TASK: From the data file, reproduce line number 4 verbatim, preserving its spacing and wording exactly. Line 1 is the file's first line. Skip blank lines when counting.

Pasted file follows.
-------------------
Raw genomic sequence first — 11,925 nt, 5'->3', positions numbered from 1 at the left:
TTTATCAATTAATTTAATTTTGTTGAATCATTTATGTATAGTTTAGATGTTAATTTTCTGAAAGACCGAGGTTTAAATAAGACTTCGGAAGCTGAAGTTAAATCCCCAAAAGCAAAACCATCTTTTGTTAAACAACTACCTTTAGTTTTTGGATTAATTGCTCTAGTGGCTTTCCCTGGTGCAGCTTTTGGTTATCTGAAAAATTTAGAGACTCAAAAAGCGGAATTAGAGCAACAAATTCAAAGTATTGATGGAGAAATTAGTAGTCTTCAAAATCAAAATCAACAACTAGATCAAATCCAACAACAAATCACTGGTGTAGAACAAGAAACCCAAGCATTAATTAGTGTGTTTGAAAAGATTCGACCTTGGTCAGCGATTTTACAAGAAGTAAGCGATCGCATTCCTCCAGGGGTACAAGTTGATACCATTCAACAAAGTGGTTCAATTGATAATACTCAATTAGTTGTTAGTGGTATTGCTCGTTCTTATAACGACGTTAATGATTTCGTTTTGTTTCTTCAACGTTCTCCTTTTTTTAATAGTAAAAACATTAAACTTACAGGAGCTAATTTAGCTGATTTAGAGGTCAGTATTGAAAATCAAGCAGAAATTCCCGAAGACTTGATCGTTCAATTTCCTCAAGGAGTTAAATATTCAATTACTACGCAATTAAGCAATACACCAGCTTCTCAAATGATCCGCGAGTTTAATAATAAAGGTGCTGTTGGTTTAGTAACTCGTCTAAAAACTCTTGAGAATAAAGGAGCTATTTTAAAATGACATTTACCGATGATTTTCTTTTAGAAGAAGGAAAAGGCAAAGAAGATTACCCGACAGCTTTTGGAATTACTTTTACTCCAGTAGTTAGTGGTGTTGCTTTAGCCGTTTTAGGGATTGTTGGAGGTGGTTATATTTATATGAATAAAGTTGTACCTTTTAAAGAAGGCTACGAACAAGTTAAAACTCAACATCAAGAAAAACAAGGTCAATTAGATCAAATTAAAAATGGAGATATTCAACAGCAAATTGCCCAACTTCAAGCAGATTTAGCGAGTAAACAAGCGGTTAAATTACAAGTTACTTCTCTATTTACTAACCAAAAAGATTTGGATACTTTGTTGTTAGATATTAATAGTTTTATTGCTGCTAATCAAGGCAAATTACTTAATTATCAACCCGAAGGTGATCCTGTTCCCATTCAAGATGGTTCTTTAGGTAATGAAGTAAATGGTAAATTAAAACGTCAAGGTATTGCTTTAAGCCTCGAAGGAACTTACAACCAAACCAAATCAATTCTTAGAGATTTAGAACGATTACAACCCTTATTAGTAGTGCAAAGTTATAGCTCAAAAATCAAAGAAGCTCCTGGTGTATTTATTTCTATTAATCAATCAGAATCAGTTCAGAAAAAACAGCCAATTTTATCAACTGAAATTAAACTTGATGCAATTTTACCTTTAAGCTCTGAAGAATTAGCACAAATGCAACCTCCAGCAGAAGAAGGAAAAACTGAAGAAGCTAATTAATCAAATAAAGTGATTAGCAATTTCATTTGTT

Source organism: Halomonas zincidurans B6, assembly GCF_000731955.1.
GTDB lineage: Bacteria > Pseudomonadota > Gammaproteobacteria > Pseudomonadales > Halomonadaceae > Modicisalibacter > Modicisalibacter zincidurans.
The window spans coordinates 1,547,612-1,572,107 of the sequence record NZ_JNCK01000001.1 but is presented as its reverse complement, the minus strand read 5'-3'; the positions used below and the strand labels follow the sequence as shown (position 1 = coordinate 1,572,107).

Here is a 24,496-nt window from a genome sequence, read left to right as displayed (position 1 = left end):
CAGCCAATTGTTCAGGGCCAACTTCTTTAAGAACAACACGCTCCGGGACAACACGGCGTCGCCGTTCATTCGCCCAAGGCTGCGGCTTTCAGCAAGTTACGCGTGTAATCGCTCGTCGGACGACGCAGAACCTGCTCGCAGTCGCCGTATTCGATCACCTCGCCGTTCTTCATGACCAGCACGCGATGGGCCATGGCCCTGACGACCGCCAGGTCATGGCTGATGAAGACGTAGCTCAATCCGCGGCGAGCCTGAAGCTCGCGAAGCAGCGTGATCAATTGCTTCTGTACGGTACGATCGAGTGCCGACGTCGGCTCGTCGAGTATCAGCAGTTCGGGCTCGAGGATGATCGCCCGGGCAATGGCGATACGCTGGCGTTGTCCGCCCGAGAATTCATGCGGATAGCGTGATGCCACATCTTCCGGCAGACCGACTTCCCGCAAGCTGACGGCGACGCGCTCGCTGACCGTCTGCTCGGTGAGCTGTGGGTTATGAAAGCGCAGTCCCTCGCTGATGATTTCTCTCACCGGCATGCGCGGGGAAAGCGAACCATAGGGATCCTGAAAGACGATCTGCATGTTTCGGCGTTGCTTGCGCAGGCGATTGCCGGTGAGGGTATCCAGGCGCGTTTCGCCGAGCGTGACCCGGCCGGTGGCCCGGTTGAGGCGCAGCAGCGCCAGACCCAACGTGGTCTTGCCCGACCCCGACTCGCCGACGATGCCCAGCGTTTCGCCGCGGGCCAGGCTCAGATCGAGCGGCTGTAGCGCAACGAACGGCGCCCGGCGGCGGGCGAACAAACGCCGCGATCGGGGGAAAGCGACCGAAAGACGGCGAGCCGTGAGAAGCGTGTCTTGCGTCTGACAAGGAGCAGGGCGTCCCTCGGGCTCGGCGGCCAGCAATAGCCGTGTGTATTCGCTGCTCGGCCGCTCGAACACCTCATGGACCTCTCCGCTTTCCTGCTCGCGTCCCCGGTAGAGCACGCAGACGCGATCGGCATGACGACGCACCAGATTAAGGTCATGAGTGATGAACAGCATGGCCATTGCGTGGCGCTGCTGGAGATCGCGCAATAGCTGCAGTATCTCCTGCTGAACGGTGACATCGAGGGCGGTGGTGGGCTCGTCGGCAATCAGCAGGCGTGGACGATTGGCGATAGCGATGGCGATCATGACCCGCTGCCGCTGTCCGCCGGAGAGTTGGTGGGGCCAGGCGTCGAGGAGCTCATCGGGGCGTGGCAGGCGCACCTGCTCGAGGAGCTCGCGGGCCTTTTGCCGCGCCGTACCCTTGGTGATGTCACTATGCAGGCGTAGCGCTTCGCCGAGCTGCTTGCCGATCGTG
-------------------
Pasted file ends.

GTDB lineage: Bacteria > Pseudomonadota > Gammaproteobacteria > Pseudomonadales > Halomonadaceae > Modicisalibacter > Modicisalibacter zincidurans.